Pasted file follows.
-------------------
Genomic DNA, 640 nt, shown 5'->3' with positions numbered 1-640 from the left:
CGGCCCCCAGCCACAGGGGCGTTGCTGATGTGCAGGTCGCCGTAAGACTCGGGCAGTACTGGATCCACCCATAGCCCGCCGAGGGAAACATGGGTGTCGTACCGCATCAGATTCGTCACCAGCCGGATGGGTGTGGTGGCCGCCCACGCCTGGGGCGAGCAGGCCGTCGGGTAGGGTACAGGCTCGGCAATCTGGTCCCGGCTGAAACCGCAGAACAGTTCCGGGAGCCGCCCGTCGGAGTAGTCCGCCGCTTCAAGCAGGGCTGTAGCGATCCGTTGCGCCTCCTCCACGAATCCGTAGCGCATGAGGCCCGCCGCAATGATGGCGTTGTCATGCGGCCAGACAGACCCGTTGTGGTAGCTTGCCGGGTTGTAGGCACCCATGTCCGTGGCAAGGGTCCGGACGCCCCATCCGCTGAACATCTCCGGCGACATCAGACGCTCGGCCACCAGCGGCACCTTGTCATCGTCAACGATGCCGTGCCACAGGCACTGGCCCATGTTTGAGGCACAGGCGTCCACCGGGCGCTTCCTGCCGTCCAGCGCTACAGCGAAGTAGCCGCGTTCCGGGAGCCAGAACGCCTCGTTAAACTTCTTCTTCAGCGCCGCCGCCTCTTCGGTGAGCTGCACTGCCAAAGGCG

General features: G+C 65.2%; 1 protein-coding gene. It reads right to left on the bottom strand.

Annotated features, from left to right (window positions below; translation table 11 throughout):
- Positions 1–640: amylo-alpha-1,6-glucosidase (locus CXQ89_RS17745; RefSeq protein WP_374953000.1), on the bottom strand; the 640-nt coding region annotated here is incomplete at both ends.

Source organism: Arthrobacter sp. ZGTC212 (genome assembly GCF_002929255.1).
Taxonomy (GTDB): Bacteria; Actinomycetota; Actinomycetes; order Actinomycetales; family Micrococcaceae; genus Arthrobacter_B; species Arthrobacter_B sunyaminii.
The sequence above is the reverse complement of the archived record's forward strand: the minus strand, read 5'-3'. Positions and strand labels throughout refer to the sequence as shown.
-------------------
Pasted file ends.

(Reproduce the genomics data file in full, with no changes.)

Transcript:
Genomic DNA, 640 nt, shown 5'->3' with positions numbered 1-640 from the left:
CGGCCCCCAGCCACAGGGGCGTTGCTGATGTGCAGGTCGCCGTAAGACTCGGGCAGTACTGGATCCACCCATAGCCCGCCGAGGGAAACATGGGTGTCGTACCGCATCAGATTCGTCACCAGCCGGATGGGTGTGGTGGCCGCCCACGCCTGGGGCGAGCAGGCCGTCGGGTAGGGTACAGGCTCGGCAATCTGGTCCCGGCTGAAACCGCAGAACAGTTCCGGGAGCCGCCCGTCGGAGTAGTCCGCCGCTTCAAGCAGGGCTGTAGCGATCCGTTGCGCCTCCTCCACGAATCCGTAGCGCATGAGGCCCGCCGCAATGATGGCGTTGTCATGCGGCCAGACAGACCCGTTGTGGTAGCTTGCCGGGTTGTAGGCACCCATGTCCGTGGCAAGGGTCCGGACGCCCCATCCGCTGAACATCTCCGGCGACATCAGACGCTCGGCCACCAGCGGCACCTTGTCATCGTCAACGATGCCGTGCCACAGGCACTGGCCCATGTTTGAGGCACAGGCGTCCACCGGGCGCTTCCTGCCGTCCAGCGCTACAGCGAAGTAGCCGCGTTCCGGGAGCCAGAACGCCTCGTTAAACTTCTTCTTCAGCGCCGCCGCCTCTTCGGTGAGCTGCACTGCCAAAGGCG

General features: G+C 65.2%; 1 protein-coding gene. It reads right to left on the bottom strand.

Annotated features, from left to right (window positions below; translation table 11 throughout):
- Positions 1–640: amylo-alpha-1,6-glucosidase (locus CXQ89_RS17745; RefSeq protein WP_374953000.1), on the bottom strand; the 640-nt coding region annotated here is incomplete at both ends.

Source organism: Arthrobacter sp. ZGTC212 (genome assembly GCF_002929255.1).
Taxonomy (GTDB): Bacteria; Actinomycetota; Actinomycetes; order Actinomycetales; family Micrococcaceae; genus Arthrobacter_B; species Arthrobacter_B sunyaminii.
The sequence above is the reverse complement of the archived record's forward strand: the minus strand, read 5'-3'. Positions and strand labels throughout refer to the sequence as shown.